The use of AI software to judge candidate performance has garnered much criticism. In 2019 the Electronic Privacy Information Center filed a complaint with the Federal Trade Commission to investigate the ethics of facial recognition algorithms used by HireVue.  Critics have said that analyzing features such as speech accents, sentence structures, and facial expressions can lead to inherent biases with hiring. Candidates from minority groups often have different speech and facial mannerisms than the "high performing" candidates defined by HireVue's AI technology. To combat these criticisms, HireVue has dropped the use of facial analysis in calculating an employability score and has had third-party audits done on their software to maintain a standard of ethics regarding diversity. The third-party audits have generally resulted in positive results, but some areas have been identified as needing improvement. Criticism of the process remains strong despite the audits.
There are many similar companies to HireVue that utilize similar practices, and also face similar criticism. . Some of these companies include Mya Systems (used by Deloitte and Hays), Hiretual (used by Poshmark), etc.
Problems with AI technology
A major problem with AI technology is that much of this information is stored within the AI systems being utilized . Business systems depend on data acquisition and storage to have the system run. The best output occurs when there is solid input, a concept known as "garbage in garbage out" by many computer/ data scientists. The problem with this is around who should store, control, and process the data. Companies are sent very personal and private information about an individual when these AI recruiting programs are used, and there are often few restrictions on what they can do with this data. While laws such as GDPR  exist in other countries, the United States has yet to legally address this issue. The California Consumer Privacy Act (CCPA) tries to ensure that the personal data is encrypted, hashed, and stored properly to retain privacy.  However, the CCPA and similar laws still need to be refined and have not reached all parts of the country.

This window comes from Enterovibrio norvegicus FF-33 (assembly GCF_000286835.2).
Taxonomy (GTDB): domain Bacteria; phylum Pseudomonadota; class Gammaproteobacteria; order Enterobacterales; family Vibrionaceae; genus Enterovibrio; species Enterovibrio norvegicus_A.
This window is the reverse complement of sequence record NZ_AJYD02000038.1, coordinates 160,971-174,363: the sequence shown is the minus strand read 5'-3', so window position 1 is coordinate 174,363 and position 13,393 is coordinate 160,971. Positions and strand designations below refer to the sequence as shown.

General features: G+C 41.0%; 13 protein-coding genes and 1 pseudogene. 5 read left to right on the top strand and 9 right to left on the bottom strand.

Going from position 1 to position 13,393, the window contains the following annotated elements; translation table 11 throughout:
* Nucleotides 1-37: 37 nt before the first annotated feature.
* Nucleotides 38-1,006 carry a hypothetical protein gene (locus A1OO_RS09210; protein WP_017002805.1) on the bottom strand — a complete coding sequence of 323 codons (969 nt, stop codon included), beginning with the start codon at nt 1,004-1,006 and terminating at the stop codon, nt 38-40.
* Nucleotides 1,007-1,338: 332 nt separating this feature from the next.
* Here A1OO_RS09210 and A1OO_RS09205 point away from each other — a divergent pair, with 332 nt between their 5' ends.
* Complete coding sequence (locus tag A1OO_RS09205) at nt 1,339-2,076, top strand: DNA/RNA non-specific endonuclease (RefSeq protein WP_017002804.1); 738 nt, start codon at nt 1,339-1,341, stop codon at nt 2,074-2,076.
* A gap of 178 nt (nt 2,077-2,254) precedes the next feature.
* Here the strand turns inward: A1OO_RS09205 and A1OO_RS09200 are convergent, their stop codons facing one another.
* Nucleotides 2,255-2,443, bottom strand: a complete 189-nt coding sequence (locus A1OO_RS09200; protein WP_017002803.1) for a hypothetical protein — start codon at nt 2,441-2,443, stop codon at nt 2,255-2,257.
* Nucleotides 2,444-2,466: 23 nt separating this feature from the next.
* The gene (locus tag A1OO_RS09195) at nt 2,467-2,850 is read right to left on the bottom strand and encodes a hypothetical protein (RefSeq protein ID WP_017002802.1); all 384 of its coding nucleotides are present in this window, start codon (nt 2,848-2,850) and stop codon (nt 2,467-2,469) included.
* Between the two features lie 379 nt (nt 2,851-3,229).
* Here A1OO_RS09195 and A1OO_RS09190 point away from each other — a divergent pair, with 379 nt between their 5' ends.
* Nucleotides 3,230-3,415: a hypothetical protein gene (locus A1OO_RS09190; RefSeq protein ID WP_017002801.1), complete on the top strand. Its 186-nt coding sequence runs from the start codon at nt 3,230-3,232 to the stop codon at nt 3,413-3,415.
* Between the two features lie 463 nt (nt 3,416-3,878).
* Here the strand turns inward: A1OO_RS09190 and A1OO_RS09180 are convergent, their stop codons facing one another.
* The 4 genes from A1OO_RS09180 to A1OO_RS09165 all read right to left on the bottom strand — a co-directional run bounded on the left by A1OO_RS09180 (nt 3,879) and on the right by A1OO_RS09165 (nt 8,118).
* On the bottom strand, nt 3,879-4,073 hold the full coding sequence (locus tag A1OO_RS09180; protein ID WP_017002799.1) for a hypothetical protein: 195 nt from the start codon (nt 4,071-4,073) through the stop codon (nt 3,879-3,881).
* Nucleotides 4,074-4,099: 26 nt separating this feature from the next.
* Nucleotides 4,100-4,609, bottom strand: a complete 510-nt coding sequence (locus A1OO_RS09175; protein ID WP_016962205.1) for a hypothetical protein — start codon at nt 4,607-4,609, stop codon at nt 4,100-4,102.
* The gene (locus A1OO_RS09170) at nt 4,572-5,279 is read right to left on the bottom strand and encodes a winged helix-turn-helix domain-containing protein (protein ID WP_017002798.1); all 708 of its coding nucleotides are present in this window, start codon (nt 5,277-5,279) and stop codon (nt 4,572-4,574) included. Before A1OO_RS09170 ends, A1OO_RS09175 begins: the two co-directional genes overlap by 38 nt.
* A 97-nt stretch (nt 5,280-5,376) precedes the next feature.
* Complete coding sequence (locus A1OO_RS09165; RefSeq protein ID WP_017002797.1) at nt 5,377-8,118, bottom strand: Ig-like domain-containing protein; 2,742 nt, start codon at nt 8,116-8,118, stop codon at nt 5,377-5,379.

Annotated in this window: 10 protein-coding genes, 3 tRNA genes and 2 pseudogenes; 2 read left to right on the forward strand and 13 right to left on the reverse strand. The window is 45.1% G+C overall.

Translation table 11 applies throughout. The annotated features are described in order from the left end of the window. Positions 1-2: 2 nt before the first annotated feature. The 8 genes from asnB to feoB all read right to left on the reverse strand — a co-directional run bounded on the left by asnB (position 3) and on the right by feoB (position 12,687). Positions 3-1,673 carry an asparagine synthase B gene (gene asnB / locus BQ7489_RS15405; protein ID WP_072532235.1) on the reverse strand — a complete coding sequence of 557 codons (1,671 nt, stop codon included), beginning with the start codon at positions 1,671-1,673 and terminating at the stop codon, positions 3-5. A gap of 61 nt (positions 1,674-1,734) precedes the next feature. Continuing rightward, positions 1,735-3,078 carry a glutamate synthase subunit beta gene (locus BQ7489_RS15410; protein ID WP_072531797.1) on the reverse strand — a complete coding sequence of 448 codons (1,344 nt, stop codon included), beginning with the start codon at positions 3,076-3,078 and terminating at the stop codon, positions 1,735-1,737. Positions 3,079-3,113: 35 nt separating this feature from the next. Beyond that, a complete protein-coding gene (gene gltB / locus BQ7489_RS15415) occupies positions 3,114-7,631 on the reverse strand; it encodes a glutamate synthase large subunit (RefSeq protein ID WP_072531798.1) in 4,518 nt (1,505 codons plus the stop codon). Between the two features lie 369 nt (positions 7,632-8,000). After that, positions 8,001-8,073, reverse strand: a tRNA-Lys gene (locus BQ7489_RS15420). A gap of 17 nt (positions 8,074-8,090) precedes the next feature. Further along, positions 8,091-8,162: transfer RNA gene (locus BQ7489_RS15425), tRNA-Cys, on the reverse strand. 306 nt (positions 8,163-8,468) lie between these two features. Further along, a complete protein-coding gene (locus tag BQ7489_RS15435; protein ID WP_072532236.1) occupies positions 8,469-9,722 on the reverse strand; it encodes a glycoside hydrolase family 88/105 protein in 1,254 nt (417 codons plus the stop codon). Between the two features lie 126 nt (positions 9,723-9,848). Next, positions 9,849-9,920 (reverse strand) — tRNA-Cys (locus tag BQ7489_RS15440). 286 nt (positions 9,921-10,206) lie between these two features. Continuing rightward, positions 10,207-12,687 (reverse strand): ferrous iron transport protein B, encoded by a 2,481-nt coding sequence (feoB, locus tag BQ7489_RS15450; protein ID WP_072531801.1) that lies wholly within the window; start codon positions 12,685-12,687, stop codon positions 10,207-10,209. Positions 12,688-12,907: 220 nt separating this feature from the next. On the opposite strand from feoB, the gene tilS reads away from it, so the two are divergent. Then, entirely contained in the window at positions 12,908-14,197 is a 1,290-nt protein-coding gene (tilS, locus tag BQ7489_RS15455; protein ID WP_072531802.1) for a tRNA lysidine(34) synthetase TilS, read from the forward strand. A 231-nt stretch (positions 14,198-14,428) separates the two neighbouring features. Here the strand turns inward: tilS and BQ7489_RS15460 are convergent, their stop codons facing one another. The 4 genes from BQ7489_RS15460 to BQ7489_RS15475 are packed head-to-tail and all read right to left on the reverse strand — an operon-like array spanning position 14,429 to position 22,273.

As aforementioned, there are yet to be nationwide laws that can tackle the issue, but there is some promise. For example, "New Jersey and Washington have since introduced related legislation, and, in February, New York City introduced its own bill designed to regulate the use of AI in hiring, compensation and other HR-related decisions. If the bill is adopted, experts say it would prohibit the sale of AI technology to companies in the city unless the tools have been previously audited for bias." .
Additionally, not only is change coming from the administrative side, but from the hiring platforms themselves. "In the wake of this heightened scrutiny, some vendors are taking steps to add transparency and fairness to their AI products. Kevin Parker, CEO of Hire-Vue, says the company’s video-interviewing solutions now include a more detailed what-to-expect screen for job candidates in the spirit of giving them more insight into AI’s role in the evaluation process (SHRM)." Adding a human at the beginning and end of each rejection or approval will also help. Things such as diversity hiring and much more have recently become an extremely popular way to help uplift the part of society that is constantly and continuously overlooked.